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Analysis: Finally, Windows 10 solves one major problem with 2-in-1 devices


PCHF Tech News
Jan 10, 2015

For those of you that were hoping for a Microsoft-made phone-laptop-tablet hybrid to come out of the Redmond firm's big January 21 Windows 10 event, I'm not sorry. Why? For one, that would have been a train wreck.

Secondly, as a consolation of sorts, Microsoft VP of Operating Systems Joe Belfiore solved one of the biggest problems with 2-in-1 laptops and other devices in one 90-second demo. One of the leading minds behind Windows teased a new approach to the hybrid device conundrum from Windows 10, called "Continuum", during Microsoft's smaller Windows 10 unveiling back in last September.

For those who are reading about this for the first time, Continuum is the way in which Windows 10 will resolve users switching from laptop to tablet mode in those fancy hybrid devices, like the Surface Pro 3 and Lenovo Yoga 3 Pro. Basically, the new Windows will just be smarter about it, like it should have been all along - since Windows 8, frankly.


Windows that know

On stage, Belfiore showed off exactly how Continuum works. On a Surface Pro 3, the Windows lead simply disconnected the device from its keyboard cover, and a prompt appeared. On the lower right hand screen, Windows 10 asked whether he wanted to switch to tablet mode.

Upon tapping the prompt, all of the apps on the device instantly went full-screen. The method for switching between apps immediately changed to swiping in from the left of the screen. When Belfiore pressed the Start button, a full screen version of the Start menu - think of a cross between that and the Windows 8 Start screen - appeared.

Then, as soon as Belfiore reconnected the keyboard cover, the operating system asked whether he'd like to return to laptop mode in just the same way, in just the same spot. Pressing that prompt reverted whatever apps were open into their same size and position.

In just 90 seconds, one of my biggest beefs - and arguably one of the biggest problems overall - with 2-in-1 devices was squashed. I don't want to overstate this, but this feature alone could help grease the wheels for hybrids on the whole.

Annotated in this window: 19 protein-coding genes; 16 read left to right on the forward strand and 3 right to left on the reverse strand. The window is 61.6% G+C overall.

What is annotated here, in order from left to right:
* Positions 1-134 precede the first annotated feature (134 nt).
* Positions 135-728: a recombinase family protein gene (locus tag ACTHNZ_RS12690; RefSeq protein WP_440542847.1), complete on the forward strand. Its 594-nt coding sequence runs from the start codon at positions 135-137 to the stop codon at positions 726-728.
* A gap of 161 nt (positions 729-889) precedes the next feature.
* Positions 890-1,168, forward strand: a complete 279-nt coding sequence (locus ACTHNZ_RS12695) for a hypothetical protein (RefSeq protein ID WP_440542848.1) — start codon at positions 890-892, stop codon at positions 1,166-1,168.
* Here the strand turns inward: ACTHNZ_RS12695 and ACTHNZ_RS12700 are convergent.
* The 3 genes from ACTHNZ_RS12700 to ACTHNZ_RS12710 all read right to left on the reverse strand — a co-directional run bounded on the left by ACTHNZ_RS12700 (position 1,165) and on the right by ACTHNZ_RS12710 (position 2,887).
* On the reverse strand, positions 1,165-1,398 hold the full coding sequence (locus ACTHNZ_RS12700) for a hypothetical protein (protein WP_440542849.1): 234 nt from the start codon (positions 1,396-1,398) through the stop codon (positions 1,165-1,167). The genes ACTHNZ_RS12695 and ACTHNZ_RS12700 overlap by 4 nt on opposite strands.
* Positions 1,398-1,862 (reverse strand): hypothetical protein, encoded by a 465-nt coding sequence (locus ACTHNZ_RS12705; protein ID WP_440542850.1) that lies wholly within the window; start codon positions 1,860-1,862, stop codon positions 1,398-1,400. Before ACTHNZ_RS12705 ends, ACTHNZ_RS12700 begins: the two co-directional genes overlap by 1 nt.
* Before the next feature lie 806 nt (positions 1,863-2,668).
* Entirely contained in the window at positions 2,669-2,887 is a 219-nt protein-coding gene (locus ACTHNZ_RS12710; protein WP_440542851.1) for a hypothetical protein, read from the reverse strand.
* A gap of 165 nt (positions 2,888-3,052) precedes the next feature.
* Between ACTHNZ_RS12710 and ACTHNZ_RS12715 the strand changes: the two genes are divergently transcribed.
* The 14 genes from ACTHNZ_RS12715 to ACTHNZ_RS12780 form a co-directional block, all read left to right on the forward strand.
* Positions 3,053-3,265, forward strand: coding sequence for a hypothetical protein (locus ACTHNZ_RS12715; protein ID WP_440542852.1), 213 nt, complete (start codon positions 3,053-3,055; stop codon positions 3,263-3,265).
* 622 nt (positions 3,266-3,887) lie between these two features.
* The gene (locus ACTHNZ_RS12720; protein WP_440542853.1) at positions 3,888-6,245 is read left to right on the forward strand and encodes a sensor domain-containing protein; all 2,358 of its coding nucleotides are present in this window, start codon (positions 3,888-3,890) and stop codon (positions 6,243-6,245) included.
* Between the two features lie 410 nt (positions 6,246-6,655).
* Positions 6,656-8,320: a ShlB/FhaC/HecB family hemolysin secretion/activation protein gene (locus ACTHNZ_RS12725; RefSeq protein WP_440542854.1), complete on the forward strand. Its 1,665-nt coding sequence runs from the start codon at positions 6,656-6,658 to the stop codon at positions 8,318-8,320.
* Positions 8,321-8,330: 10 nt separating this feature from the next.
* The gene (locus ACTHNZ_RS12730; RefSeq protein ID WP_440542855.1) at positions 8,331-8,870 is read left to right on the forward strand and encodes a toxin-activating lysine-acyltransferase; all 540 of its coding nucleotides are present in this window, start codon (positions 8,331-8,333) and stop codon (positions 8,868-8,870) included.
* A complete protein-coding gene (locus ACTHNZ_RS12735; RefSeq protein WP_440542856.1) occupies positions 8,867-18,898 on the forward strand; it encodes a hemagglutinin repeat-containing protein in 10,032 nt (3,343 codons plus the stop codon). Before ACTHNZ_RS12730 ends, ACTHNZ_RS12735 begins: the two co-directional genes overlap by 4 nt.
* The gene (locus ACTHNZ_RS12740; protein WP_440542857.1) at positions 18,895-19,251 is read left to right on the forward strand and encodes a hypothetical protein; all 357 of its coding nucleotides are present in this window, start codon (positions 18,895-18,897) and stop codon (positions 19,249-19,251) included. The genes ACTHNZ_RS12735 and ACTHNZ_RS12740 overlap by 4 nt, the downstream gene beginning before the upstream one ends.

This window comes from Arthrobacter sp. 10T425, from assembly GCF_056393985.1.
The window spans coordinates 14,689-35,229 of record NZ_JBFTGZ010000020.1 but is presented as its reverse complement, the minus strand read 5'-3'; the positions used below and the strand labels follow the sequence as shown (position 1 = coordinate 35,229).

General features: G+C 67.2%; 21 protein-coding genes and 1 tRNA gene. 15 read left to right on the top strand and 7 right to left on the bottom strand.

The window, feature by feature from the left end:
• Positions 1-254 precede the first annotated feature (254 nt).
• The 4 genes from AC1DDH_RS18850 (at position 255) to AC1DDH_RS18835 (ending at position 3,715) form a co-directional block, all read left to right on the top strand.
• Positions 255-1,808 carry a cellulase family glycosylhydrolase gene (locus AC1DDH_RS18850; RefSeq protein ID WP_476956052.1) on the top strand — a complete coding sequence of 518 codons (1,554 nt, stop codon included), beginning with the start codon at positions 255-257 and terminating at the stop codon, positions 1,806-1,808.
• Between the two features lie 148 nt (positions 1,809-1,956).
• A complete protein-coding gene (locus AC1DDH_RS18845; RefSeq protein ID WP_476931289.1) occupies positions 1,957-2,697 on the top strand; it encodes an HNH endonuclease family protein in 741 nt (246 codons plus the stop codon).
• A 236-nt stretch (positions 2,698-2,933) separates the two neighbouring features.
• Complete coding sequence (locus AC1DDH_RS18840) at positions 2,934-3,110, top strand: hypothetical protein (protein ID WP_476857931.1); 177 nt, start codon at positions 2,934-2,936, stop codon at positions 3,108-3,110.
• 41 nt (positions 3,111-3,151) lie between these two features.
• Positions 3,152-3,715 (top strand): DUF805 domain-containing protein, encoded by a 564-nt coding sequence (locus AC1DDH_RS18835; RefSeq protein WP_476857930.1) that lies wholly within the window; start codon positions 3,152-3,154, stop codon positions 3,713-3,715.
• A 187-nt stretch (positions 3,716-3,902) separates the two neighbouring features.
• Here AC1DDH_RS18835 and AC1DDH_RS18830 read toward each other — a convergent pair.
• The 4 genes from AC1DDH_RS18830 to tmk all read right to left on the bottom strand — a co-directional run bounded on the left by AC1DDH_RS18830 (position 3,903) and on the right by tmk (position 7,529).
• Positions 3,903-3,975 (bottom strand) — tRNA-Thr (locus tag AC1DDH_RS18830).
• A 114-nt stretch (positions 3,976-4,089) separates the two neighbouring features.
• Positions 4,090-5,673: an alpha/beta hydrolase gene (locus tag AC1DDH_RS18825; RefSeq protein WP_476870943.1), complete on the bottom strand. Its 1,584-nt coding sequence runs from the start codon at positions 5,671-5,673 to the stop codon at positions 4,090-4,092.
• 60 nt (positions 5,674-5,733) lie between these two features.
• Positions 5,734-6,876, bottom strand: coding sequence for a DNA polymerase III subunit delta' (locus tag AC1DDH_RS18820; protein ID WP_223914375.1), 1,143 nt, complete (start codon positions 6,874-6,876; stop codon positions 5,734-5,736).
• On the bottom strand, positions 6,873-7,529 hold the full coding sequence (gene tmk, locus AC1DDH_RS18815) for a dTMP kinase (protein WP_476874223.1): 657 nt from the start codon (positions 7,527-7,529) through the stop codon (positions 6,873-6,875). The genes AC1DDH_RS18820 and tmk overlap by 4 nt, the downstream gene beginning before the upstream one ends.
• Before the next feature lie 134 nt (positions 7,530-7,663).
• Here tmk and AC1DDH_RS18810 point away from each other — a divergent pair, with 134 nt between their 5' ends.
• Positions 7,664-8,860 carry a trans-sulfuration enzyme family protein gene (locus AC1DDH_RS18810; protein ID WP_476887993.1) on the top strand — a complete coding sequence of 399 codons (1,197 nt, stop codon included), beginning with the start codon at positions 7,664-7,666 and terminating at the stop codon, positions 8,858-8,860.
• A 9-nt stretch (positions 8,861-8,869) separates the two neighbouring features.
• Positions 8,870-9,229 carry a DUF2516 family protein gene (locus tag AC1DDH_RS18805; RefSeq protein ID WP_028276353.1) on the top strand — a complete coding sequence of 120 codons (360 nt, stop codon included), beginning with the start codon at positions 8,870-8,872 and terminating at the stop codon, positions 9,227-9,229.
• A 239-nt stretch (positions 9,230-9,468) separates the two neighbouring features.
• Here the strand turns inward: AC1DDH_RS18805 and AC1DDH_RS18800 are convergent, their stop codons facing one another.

What's the big deal?

At the moment, Windows 8.1 provides little to no prompts, assistance or change when you switch between modes on a hybrid device. As a new user, you're on your own to figure out how the hell to use this thing as a tablet. As a veteran, you're annoyed that nothing special happens to make use of this new form factor. No one wins.

Makers of 2-in-1 devices have been left to their own devices to find ways to help users make the best use of their debatably versatile products. Lenovo created the Yoga Picks app, and loads it onto all Yoga-branded devices, to help you figure out how to use your device in these new usage modes.

But frankly, any measure like this is more work than device makers should have to do to sell these products that are supposed to be further enabled or even elevated by a new OS - not hamstrung. (And most of these "aftermarket" solutions end up being hamfisted at best, anyway.)


So, yeah, for Microsoft to finally recognize this problem and make one huge leap toward solving it is huge. It's huge not only for the 2-in-1 device makers, but more importantly for the end users that will finally be better enabled, if not encouraged, to switch it up.

I, for one, cannot wait to try out this new feature once it makes it into the Windows 10 Technical Preview. Now, all that's left is to give us more reasons to switch modes in the first place.



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